I’m on my four-wheeler today as I head towards my favorite oxbow lake to see if I can catch my favorite fish, crappie! It has been raining for days so the four-wheeler trail is a muddy mess, but I’m smiling all the way back to the lake. It is so much fun to get on this lake all alone and enjoy the sights and sounds of God’s beautiful creation. Catching a few crappie will be the icing on the cake.
My smile quickly fades as I approach a narrow section of the trail where the ruts are deep and muddy. They are extremely close to the edge of a ten-foot dropoff, so I’m going to straddle these deep ruts so I can stay away from the edge. I get about 20 feet in and immediately slide off into the ruts. Nothing to do now but hit the gas and try to keep enough momentum to get back out as quickly as possible. Slipping and sliding to no avail, I’m stuck and can’t slow down or risk being really stuck.
Full speed ahead with the narrow dropoff now immediately on my right, the rut is holding me and allowing me to slide perilously close to the edge. I lean out of the four-wheeler to get as much weight as I can towards the center of the road. I’m not going over the side with this four-wheeler, I’ll take my chances on the mud bath. Whew! I’m finally past the edge now and starting to make progress out of this muddy mess and on to my crappie trip.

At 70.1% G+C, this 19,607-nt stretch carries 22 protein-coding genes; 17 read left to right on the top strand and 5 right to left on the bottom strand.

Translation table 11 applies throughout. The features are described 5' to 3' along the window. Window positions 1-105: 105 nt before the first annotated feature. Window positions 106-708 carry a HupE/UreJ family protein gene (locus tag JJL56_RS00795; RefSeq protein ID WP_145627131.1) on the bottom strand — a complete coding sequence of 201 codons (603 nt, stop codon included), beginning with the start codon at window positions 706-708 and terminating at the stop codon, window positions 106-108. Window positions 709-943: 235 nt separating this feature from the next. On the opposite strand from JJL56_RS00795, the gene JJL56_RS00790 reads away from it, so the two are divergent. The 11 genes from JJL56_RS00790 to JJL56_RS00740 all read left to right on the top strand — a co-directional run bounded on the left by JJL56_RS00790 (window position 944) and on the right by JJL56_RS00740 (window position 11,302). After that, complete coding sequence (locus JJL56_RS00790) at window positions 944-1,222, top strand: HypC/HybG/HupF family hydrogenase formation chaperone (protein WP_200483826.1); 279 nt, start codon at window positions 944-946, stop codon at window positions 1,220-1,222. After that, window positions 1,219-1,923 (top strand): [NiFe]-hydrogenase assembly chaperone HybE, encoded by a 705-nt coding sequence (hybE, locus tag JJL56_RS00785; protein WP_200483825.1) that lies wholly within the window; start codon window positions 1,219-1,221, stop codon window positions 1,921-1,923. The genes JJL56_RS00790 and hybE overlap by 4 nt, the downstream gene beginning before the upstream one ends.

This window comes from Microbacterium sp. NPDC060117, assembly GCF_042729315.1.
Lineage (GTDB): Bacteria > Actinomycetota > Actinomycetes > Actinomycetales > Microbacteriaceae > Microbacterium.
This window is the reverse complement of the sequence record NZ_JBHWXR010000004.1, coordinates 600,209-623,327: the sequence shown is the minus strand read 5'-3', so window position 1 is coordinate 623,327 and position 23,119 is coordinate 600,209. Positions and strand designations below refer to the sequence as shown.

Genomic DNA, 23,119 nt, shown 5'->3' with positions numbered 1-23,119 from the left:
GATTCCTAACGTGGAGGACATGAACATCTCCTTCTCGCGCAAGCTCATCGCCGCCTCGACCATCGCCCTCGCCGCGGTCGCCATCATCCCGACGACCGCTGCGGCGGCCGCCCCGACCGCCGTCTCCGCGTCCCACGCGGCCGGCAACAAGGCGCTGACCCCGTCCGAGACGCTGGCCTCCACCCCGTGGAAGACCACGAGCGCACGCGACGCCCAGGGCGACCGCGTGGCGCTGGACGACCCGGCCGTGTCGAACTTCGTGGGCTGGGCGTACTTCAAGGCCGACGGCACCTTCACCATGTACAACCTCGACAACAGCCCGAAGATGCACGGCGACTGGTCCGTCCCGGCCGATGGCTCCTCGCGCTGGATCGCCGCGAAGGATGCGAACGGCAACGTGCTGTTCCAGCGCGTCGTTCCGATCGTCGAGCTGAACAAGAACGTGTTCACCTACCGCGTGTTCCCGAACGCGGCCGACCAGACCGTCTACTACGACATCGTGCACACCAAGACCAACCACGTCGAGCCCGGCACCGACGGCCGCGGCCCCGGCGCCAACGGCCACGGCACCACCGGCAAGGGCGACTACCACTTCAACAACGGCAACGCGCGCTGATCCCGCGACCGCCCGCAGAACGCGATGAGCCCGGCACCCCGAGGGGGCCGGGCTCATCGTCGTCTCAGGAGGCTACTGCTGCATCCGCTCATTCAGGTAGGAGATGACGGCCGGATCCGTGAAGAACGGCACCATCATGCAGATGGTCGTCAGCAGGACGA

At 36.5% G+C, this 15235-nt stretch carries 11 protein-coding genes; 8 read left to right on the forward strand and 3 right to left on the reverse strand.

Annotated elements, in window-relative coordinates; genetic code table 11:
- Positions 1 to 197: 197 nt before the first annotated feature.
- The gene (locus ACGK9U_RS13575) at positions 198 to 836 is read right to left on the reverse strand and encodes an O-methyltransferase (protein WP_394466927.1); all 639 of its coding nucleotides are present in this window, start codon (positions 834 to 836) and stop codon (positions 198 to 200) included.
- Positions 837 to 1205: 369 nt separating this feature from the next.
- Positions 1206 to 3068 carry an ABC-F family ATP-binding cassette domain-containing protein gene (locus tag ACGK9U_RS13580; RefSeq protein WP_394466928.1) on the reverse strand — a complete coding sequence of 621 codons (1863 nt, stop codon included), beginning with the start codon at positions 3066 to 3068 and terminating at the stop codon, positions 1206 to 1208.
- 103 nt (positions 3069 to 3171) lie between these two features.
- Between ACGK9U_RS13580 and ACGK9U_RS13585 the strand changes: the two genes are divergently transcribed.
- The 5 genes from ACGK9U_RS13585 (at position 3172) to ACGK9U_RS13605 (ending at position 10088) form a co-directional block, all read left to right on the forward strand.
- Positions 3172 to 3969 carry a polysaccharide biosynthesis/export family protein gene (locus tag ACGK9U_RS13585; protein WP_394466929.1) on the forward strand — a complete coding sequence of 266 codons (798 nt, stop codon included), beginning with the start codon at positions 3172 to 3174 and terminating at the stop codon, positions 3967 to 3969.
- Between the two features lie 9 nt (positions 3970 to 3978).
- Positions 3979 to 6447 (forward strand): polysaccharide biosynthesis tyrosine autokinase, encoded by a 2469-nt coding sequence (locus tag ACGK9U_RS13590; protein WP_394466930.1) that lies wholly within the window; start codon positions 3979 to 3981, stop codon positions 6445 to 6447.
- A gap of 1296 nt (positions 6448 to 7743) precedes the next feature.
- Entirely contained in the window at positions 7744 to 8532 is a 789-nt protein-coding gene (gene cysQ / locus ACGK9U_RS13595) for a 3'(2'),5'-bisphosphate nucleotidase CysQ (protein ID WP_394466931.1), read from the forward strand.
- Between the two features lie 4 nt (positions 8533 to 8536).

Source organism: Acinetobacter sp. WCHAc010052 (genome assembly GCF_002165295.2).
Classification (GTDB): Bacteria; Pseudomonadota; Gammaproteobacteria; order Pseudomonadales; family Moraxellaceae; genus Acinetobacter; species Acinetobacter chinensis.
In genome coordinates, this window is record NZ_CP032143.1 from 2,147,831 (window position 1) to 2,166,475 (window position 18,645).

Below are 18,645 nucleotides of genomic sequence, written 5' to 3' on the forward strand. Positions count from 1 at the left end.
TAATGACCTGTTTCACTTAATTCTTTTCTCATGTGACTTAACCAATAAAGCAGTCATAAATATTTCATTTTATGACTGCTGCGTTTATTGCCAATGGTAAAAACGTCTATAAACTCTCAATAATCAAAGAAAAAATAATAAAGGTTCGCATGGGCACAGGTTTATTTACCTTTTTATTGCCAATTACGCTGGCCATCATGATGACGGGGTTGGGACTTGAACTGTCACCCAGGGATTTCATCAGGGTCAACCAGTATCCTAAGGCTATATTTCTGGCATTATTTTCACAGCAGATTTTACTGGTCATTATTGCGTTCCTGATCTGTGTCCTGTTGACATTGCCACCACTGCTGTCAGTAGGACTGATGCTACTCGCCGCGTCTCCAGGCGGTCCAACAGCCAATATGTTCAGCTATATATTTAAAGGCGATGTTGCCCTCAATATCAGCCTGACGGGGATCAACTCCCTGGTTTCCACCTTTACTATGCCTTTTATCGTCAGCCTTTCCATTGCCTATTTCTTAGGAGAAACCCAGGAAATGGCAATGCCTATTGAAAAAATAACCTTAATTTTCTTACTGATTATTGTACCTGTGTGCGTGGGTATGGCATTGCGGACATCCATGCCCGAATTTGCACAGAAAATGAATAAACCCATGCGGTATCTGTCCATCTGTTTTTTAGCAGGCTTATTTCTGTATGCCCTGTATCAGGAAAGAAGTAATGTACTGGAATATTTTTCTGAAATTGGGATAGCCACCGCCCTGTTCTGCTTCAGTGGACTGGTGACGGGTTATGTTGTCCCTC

It’s these deep muddy ruts that remind me of the bad habits or legacy processes that we find ourselves in as we see the edge of new competition approaching.
Are we looking for a new trail or steering around the obvious ruts? To seize our future opportunities for growth, we must avoid as many of these ruts as we can. What ruts do we see ahead of us that will keep us too close to the competition catching us? Are we recognizing when we slide into a rut and working to avoid the pull? We all have ruts on our journey, so which ruts are already slowing our progress or altering our direction? Let’s use the windshield view for better mudding!